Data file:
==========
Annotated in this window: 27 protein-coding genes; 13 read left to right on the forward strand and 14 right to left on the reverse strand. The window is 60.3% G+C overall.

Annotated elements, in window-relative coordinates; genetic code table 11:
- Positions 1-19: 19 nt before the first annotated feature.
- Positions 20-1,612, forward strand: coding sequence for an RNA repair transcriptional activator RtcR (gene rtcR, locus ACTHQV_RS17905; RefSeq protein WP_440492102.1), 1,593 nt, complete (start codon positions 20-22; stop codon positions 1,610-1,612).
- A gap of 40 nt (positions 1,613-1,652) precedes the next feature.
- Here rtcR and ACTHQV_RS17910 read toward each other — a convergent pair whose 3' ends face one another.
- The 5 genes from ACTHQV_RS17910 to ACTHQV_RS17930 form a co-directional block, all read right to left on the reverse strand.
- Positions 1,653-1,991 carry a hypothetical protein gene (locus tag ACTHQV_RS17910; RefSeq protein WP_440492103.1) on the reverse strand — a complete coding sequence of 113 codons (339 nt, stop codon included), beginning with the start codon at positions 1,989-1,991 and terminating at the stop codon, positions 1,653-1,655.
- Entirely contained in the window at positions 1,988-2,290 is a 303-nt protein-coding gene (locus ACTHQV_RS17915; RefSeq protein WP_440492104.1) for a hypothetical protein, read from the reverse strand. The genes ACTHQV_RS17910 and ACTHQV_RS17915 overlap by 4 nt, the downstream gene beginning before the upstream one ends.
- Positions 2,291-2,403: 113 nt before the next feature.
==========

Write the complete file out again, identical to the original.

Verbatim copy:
Annotated in this window: 27 protein-coding genes; 13 read left to right on the forward strand and 14 right to left on the reverse strand. The window is 60.3% G+C overall.

Annotated elements, in window-relative coordinates; genetic code table 11:
- Positions 1-19: 19 nt before the first annotated feature.
- Positions 20-1,612, forward strand: coding sequence for an RNA repair transcriptional activator RtcR (gene rtcR, locus ACTHQV_RS17905; RefSeq protein WP_440492102.1), 1,593 nt, complete (start codon positions 20-22; stop codon positions 1,610-1,612).
- A gap of 40 nt (positions 1,613-1,652) precedes the next feature.
- Here rtcR and ACTHQV_RS17910 read toward each other — a convergent pair whose 3' ends face one another.
- The 5 genes from ACTHQV_RS17910 to ACTHQV_RS17930 form a co-directional block, all read right to left on the reverse strand.
- Positions 1,653-1,991 carry a hypothetical protein gene (locus tag ACTHQV_RS17910; RefSeq protein WP_440492103.1) on the reverse strand — a complete coding sequence of 113 codons (339 nt, stop codon included), beginning with the start codon at positions 1,989-1,991 and terminating at the stop codon, positions 1,653-1,655.
- Entirely contained in the window at positions 1,988-2,290 is a 303-nt protein-coding gene (locus ACTHQV_RS17915; RefSeq protein WP_440492104.1) for a hypothetical protein, read from the reverse strand. The genes ACTHQV_RS17910 and ACTHQV_RS17915 overlap by 4 nt, the downstream gene beginning before the upstream one ends.
- Positions 2,291-2,403: 113 nt before the next feature.